“A Short Biographical Sketch of Alexander Pope,” by Andrew J. Schatkin

“A Short Biographical Sketch of Alexander Pope,” by Andrew J. Schatkin

My dear friends and thinkers, I bid and ask you to join with me in another adventure of intellectual discovery where those who may wish to engage in critical thinking and do not engage in and accept media lies falsehoods and political code words and hype can join in this effort to gain truth and facts amid the barrage of corruption and virtual darkness we are confronted with and befuddled and made effective fools of. I welcome you in this quest and task of attaining and coming to know and grasp intellectual honesty and honest discernment. Join with me in this voyage of discovery to get at and find what is valid and authentic in this world of confusion and do come with me in tearing apart the curtain of lies and darkness that hides from us what is truth and facts.

Thinkers and critical thinkers, today I propose once again to discuss and present another giant of English literature as I have done previously on these pages when I spoke of EM Forster; Joseph Conrad; John Stuart Mill; Jane Austen; Charles Dickens; and William Makepeace Thackery; and many of the greats and giants of English literature. Today I will discuss another giant. this time Alexander Pope. who is regarded as one of the greatest of English poets and the foremost poets of the 18th century. The poet and his family were Catholics, which hampered the financial circumstances of the family and they were banned from living within ten miles of London and banned from attending a public school or university, and so the poet was largely self-educated and was taught to read by an aunt and learned the modern European languages, French and Italian, and Latin and Greek. His first major poems were the Pastorals and he wrote one of his most famous poems entitled An Essay on Criticism, released in 1711, a poem modelled on Horace’s Ars Poetica. This poem met with a great deal of attention and won Pope a wide circle of admirers. The Rape of the Lock, the poet’s most famous poem, appeared in 1712. When Lord Petre forcibly sniped of a lock from Belinda, the incident gave rise to a quarrel between the families. The poem is a mock heroic epic. He wrote a popular romantic poem Eloisa to Abelard. As a satirist, Pope made enemies and wrote little after 1738. His masterpiece was the Dunciad and he did wonderful rhymed verse translations of Homer’s Iliad and the Odyssey, and did an edition of Shakespeare’s works.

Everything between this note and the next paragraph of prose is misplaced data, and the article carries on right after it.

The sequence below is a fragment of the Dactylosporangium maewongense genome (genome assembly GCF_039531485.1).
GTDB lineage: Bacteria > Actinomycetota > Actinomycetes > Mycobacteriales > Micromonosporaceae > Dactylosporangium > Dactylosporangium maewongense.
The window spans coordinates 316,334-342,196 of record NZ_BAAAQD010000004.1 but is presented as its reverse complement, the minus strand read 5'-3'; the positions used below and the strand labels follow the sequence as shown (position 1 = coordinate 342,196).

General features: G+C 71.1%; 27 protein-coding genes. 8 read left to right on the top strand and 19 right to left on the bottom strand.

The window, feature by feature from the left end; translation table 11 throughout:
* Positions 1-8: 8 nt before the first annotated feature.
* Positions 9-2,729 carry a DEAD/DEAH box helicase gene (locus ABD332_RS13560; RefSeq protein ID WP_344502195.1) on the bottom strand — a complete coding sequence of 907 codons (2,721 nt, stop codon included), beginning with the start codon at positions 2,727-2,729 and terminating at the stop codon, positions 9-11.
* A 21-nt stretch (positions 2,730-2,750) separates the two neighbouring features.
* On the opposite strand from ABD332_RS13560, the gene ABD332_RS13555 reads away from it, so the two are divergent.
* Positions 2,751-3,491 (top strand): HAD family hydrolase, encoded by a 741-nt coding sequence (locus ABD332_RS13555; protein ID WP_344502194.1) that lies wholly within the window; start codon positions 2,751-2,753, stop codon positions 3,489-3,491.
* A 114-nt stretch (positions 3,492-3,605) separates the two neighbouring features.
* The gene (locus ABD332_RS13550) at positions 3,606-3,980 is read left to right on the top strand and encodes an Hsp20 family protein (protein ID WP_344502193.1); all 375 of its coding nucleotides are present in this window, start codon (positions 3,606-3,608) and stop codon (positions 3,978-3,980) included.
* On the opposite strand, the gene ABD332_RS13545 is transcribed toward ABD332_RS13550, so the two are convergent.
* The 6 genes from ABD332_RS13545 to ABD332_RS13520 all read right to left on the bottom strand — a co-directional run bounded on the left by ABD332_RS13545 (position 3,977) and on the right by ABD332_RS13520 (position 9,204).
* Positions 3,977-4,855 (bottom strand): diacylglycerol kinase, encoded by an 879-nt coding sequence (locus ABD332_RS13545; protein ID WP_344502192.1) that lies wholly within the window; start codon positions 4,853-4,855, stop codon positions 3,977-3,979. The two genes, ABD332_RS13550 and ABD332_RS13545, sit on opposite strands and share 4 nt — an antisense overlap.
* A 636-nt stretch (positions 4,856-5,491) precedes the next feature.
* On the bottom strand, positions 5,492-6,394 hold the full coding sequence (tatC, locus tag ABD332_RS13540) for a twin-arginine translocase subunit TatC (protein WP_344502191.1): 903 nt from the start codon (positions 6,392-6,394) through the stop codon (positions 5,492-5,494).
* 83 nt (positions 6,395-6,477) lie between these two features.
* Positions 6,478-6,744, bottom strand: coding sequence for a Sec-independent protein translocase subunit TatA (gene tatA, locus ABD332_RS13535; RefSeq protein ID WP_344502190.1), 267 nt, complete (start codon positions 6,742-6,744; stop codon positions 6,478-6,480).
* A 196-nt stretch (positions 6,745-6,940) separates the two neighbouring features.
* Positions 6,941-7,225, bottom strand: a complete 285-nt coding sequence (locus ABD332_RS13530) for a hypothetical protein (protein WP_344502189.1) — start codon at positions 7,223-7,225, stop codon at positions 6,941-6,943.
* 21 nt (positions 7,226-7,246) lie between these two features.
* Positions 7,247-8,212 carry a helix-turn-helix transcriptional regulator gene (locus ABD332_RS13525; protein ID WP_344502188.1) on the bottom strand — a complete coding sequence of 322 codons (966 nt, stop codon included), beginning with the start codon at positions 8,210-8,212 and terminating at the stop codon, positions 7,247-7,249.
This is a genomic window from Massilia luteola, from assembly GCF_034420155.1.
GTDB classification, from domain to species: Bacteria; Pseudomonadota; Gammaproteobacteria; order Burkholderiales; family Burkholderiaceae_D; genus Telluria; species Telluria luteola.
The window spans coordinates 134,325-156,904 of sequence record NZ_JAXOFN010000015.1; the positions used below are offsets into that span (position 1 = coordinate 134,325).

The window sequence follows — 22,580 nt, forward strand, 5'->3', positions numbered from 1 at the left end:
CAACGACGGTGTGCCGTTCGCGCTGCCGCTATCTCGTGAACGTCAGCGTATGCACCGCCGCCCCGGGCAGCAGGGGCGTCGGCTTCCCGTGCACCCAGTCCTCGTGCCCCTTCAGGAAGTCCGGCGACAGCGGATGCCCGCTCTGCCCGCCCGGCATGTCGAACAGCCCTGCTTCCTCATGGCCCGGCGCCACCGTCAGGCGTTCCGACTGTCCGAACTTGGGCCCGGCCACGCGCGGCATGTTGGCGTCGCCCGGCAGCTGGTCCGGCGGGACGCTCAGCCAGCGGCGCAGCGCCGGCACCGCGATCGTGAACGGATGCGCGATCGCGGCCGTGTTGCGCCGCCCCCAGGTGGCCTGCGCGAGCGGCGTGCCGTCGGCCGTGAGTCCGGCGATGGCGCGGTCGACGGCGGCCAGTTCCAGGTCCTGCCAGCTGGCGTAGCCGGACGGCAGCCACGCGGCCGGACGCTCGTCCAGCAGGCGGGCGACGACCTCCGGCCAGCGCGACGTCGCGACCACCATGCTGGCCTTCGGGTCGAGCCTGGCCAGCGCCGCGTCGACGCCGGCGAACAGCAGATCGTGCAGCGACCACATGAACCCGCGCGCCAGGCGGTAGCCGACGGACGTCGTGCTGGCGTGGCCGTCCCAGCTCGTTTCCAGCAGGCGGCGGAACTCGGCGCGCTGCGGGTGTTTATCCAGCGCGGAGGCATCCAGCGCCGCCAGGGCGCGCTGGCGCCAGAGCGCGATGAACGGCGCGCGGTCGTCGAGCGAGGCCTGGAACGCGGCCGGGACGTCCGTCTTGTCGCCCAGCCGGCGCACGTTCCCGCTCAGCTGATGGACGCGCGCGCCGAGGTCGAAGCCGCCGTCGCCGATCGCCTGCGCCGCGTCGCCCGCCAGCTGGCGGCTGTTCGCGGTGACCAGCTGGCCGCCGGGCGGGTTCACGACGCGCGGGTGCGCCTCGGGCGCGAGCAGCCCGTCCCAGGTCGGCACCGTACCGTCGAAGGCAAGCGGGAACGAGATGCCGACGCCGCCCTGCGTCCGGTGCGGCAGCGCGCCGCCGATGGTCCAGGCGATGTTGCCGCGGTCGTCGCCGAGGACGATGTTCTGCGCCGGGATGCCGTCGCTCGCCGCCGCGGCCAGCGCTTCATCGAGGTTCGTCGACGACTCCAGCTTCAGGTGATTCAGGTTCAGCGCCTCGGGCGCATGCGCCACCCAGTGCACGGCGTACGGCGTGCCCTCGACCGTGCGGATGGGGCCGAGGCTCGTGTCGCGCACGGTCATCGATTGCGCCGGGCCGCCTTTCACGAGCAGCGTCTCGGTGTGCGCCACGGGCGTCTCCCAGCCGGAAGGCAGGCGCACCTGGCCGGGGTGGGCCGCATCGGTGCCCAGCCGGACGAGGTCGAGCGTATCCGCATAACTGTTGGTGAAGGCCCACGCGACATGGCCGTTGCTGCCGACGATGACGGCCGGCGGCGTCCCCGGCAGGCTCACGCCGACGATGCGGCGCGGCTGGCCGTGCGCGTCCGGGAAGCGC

Pope was born in London in 1688. The family moved from London to an estate in Berkshire close to the Royal Windsor Forest. Here he educated himself in the classics and English authors such as Chaucer, John Dryden and Shakespeare. From age 12, he suffered health problems. Pope had income from his translation of Homer that enabled him to move to a villa in Twickenham. His Essay on Criticism was published in 1711 in the style of the heroic couplet which at the time was a new poetic form. The poem discusses the critical rules that govern poetry and he discusses the laws to which a critic should adhere while critiquing poetry. Pope’s most famous poem, The Rape of the Lock, was published in 1712 and a mock epic satirizes a high society quarrel. The poem An Essay on Man was published between 1732 and 1734 and was written in heroic couplets and is an attempt to vindicate the ways of god to man. It consists of four epistles in which Pope presents his idea of the operation of the universe and it is an affirmative poem of faith. Later poems were the Imitations of Horace; the revision and expansion of his masterpiece the Dunciad; the Epistle to Doctor Arbuthnot; and his extensive translation of the Iliad and The Odyssey of Homer. His edition of Shakespeare’s works appeared in 1725 and a second edition in 1728.

Alexander Pope was introduced to me with an edition of his poetry by a college friend and I have never forgotten his rhymed poetry as I came to know him. He was not the blank verse master John Milton, but of his time was the best and greatest of English poets. His rhymed couplets are beautiful and he ranged from translations of the classics to critical theory and the mock epic the rape of the lack and moral philosophical poetry, such as The Essay on Man. He passed in 1744, but I am confident his work will continue to endure for all future generation who are lovers of literature and great poetry and my dear parents here is another great writer to bring your children to. Take them to the library and Barnes and Noble and do not let them miss the opportunity to come to know this great poet and the other writers I have spoken of in these pages.

Note: I am indebted to Wikipedia for much of the content of this essay.